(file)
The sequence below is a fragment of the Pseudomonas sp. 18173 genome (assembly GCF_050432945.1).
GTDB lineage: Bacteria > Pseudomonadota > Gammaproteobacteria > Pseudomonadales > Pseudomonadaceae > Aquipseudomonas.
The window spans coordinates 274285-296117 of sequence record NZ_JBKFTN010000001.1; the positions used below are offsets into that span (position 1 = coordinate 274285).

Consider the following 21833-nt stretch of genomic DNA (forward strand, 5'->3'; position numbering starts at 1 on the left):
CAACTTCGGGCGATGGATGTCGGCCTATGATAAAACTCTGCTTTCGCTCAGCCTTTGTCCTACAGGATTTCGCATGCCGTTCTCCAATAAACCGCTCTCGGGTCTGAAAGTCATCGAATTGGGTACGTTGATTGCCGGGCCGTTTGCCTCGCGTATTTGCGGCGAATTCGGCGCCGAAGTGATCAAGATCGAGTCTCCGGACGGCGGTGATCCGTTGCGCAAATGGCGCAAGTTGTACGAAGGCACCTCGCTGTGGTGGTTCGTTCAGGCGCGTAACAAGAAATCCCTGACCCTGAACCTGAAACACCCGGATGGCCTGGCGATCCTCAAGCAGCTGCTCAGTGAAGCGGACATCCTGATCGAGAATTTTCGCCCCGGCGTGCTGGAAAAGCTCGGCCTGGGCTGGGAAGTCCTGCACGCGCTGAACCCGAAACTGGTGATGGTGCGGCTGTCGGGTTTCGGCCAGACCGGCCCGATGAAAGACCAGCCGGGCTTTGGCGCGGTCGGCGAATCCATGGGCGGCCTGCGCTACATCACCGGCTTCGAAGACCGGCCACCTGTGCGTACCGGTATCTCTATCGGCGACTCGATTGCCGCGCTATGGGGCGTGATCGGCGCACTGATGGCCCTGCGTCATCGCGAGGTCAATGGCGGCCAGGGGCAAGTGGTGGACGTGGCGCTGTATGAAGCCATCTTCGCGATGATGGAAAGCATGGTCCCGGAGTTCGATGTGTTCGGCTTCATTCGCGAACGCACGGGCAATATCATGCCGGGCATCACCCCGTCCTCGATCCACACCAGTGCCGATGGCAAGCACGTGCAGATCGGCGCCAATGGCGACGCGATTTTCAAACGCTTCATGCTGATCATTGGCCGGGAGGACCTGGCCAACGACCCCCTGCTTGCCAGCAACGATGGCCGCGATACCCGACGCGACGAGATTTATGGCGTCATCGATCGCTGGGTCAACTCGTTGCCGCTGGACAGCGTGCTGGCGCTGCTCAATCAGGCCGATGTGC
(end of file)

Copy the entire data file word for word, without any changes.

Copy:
The sequence below is a fragment of the Pseudomonas sp. 18173 genome (assembly GCF_050432945.1).
GTDB lineage: Bacteria > Pseudomonadota > Gammaproteobacteria > Pseudomonadales > Pseudomonadaceae > Aquipseudomonas.
The window spans coordinates 274285-296117 of sequence record NZ_JBKFTN010000001.1; the positions used below are offsets into that span (position 1 = coordinate 274285).

Consider the following 21833-nt stretch of genomic DNA (forward strand, 5'->3'; position numbering starts at 1 on the left):
CAACTTCGGGCGATGGATGTCGGCCTATGATAAAACTCTGCTTTCGCTCAGCCTTTGTCCTACAGGATTTCGCATGCCGTTCTCCAATAAACCGCTCTCGGGTCTGAAAGTCATCGAATTGGGTACGTTGATTGCCGGGCCGTTTGCCTCGCGTATTTGCGGCGAATTCGGCGCCGAAGTGATCAAGATCGAGTCTCCGGACGGCGGTGATCCGTTGCGCAAATGGCGCAAGTTGTACGAAGGCACCTCGCTGTGGTGGTTCGTTCAGGCGCGTAACAAGAAATCCCTGACCCTGAACCTGAAACACCCGGATGGCCTGGCGATCCTCAAGCAGCTGCTCAGTGAAGCGGACATCCTGATCGAGAATTTTCGCCCCGGCGTGCTGGAAAAGCTCGGCCTGGGCTGGGAAGTCCTGCACGCGCTGAACCCGAAACTGGTGATGGTGCGGCTGTCGGGTTTCGGCCAGACCGGCCCGATGAAAGACCAGCCGGGCTTTGGCGCGGTCGGCGAATCCATGGGCGGCCTGCGCTACATCACCGGCTTCGAAGACCGGCCACCTGTGCGTACCGGTATCTCTATCGGCGACTCGATTGCCGCGCTATGGGGCGTGATCGGCGCACTGATGGCCCTGCGTCATCGCGAGGTCAATGGCGGCCAGGGGCAAGTGGTGGACGTGGCGCTGTATGAAGCCATCTTCGCGATGATGGAAAGCATGGTCCCGGAGTTCGATGTGTTCGGCTTCATTCGCGAACGCACGGGCAATATCATGCCGGGCATCACCCCGTCCTCGATCCACACCAGTGCCGATGGCAAGCACGTGCAGATCGGCGCCAATGGCGACGCGATTTTCAAACGCTTCATGCTGATCATTGGCCGGGAGGACCTGGCCAACGACCCCCTGCTTGCCAGCAACGATGGCCGCGATACCCGACGCGACGAGATTTATGGCGTCATCGATCGCTGGGTCAACTCGTTGCCGCTGGACAGCGTGCTGGCGCTGCTCAATCAGGCCGATGTGC